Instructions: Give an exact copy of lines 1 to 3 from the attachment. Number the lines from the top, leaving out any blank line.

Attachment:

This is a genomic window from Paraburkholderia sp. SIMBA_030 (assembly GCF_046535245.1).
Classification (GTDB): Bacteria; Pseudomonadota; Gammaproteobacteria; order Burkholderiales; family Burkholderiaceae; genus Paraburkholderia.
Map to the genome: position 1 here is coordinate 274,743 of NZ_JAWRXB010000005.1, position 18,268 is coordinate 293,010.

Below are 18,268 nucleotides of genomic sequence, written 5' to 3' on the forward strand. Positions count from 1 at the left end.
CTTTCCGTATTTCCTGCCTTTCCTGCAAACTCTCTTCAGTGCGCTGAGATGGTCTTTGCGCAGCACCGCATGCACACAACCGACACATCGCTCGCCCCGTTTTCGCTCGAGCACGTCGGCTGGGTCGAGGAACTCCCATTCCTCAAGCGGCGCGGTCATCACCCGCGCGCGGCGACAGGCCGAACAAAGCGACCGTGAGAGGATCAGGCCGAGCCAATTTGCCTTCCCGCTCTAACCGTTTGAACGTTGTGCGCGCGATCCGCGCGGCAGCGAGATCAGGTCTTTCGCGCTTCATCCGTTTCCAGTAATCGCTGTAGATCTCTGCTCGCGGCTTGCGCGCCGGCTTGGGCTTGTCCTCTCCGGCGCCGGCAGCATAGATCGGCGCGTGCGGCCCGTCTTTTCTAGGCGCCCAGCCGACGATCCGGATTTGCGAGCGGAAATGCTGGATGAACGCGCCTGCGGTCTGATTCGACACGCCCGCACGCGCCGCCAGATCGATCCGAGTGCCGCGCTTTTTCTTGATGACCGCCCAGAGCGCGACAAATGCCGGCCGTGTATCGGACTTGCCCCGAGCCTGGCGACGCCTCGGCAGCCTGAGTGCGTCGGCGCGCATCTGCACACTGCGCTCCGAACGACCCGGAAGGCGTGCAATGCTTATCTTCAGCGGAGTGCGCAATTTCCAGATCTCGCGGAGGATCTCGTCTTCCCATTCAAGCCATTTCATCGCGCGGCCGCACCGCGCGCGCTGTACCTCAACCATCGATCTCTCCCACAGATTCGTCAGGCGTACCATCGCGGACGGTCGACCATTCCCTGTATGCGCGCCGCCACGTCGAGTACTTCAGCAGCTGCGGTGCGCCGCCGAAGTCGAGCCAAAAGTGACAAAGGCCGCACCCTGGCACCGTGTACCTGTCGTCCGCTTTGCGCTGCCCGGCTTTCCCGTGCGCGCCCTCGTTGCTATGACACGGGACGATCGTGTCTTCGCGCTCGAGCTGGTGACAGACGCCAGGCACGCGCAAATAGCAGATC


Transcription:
This is a genomic window from Paraburkholderia sp. SIMBA_030 (assembly GCF_046535245.1).
Classification (GTDB): Bacteria; Pseudomonadota; Gammaproteobacteria; order Burkholderiales; family Burkholderiaceae; genus Paraburkholderia.
Map to the genome: position 1 here is coordinate 274,743 of NZ_JAWRXB010000005.1, position 18,268 is coordinate 293,010.